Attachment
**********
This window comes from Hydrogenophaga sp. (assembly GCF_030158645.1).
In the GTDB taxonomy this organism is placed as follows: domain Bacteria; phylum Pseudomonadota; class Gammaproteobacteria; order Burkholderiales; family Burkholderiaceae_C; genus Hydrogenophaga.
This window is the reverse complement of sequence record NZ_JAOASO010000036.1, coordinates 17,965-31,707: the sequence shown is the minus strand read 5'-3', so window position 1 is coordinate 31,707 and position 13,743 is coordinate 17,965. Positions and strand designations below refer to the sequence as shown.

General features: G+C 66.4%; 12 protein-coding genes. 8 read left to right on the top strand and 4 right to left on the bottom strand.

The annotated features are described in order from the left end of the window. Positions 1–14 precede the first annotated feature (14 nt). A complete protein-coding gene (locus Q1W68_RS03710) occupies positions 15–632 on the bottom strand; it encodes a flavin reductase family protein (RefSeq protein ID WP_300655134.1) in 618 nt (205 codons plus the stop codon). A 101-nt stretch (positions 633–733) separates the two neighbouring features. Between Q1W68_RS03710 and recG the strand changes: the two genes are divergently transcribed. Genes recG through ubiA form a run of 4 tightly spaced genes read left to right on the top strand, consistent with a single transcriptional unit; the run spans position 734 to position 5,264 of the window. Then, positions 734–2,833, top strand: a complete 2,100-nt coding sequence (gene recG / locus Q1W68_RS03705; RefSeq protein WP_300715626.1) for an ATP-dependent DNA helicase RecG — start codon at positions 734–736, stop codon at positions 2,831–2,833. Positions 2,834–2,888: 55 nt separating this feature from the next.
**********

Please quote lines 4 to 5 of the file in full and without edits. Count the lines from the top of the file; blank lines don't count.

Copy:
General features: G+C 66.4%; 12 protein-coding genes. 8 read left to right on the top strand and 4 right to left on the bottom strand.

The annotated features are described in order from the left end of the window. Positions 1–14 precede the first annotated feature (14 nt). A complete protein-coding gene (locus Q1W68_RS03710) occupies positions 15–632 on the bottom strand; it encodes a flavin reductase family protein (RefSeq protein ID WP_300655134.1) in 618 nt (205 codons plus the stop codon). A 101-nt stretch (positions 633–733) separates the two neighbouring features. Between Q1W68_RS03710 and recG the strand changes: the two genes are divergently transcribed. Genes recG through ubiA form a run of 4 tightly spaced genes read left to right on the top strand, consistent with a single transcriptional unit; the run spans position 734 to position 5,264 of the window. Then, positions 734–2,833, top strand: a complete 2,100-nt coding sequence (gene recG / locus Q1W68_RS03705; RefSeq protein WP_300715626.1) for an ATP-dependent DNA helicase RecG — start codon at positions 734–736, stop codon at positions 2,831–2,833. Positions 2,834–2,888: 55 nt separating this feature from the next.